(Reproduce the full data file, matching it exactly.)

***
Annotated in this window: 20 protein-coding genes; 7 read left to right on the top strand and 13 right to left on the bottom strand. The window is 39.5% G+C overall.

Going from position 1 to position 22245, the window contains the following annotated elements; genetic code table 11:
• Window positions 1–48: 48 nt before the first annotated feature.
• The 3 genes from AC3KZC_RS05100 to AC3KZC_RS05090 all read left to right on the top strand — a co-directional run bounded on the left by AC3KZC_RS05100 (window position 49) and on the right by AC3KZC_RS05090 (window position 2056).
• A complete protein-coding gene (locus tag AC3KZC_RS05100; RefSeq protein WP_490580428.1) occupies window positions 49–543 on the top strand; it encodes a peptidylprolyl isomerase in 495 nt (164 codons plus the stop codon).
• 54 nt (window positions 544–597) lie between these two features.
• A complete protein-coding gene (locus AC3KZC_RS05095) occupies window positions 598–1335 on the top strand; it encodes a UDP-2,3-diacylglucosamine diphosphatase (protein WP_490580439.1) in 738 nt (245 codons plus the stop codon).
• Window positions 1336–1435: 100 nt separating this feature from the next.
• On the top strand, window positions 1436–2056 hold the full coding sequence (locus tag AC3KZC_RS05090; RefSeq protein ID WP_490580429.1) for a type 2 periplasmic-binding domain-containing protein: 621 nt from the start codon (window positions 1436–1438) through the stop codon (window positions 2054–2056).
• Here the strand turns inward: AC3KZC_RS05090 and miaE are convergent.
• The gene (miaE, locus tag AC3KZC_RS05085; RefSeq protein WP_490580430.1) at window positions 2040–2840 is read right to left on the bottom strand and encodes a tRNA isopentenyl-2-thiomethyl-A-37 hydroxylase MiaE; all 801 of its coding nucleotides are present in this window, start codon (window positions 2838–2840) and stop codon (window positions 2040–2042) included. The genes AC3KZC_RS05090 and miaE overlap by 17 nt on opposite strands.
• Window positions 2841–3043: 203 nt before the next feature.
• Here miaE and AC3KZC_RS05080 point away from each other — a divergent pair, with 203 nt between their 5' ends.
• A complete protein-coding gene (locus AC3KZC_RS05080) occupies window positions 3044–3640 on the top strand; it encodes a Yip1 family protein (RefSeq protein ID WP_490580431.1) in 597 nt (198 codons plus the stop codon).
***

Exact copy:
Annotated in this window: 20 protein-coding genes; 7 read left to right on the top strand and 13 right to left on the bottom strand. The window is 39.5% G+C overall.

Going from position 1 to position 22245, the window contains the following annotated elements; genetic code table 11:
• Window positions 1–48: 48 nt before the first annotated feature.
• The 3 genes from AC3KZC_RS05100 to AC3KZC_RS05090 all read left to right on the top strand — a co-directional run bounded on the left by AC3KZC_RS05100 (window position 49) and on the right by AC3KZC_RS05090 (window position 2056).
• A complete protein-coding gene (locus tag AC3KZC_RS05100; RefSeq protein WP_490580428.1) occupies window positions 49–543 on the top strand; it encodes a peptidylprolyl isomerase in 495 nt (164 codons plus the stop codon).
• 54 nt (window positions 544–597) lie between these two features.
• A complete protein-coding gene (locus AC3KZC_RS05095) occupies window positions 598–1335 on the top strand; it encodes a UDP-2,3-diacylglucosamine diphosphatase (protein WP_490580439.1) in 738 nt (245 codons plus the stop codon).
• Window positions 1336–1435: 100 nt separating this feature from the next.
• On the top strand, window positions 1436–2056 hold the full coding sequence (locus tag AC3KZC_RS05090; RefSeq protein ID WP_490580429.1) for a type 2 periplasmic-binding domain-containing protein: 621 nt from the start codon (window positions 1436–1438) through the stop codon (window positions 2054–2056).
• Here the strand turns inward: AC3KZC_RS05090 and miaE are convergent.
• The gene (miaE, locus tag AC3KZC_RS05085; RefSeq protein WP_490580430.1) at window positions 2040–2840 is read right to left on the bottom strand and encodes a tRNA isopentenyl-2-thiomethyl-A-37 hydroxylase MiaE; all 801 of its coding nucleotides are present in this window, start codon (window positions 2838–2840) and stop codon (window positions 2040–2042) included. The genes AC3KZC_RS05090 and miaE overlap by 17 nt on opposite strands.
• Window positions 2841–3043: 203 nt before the next feature.
• Here miaE and AC3KZC_RS05080 point away from each other — a divergent pair, with 203 nt between their 5' ends.
• A complete protein-coding gene (locus AC3KZC_RS05080) occupies window positions 3044–3640 on the top strand; it encodes a Yip1 family protein (RefSeq protein ID WP_490580431.1) in 597 nt (198 codons plus the stop codon).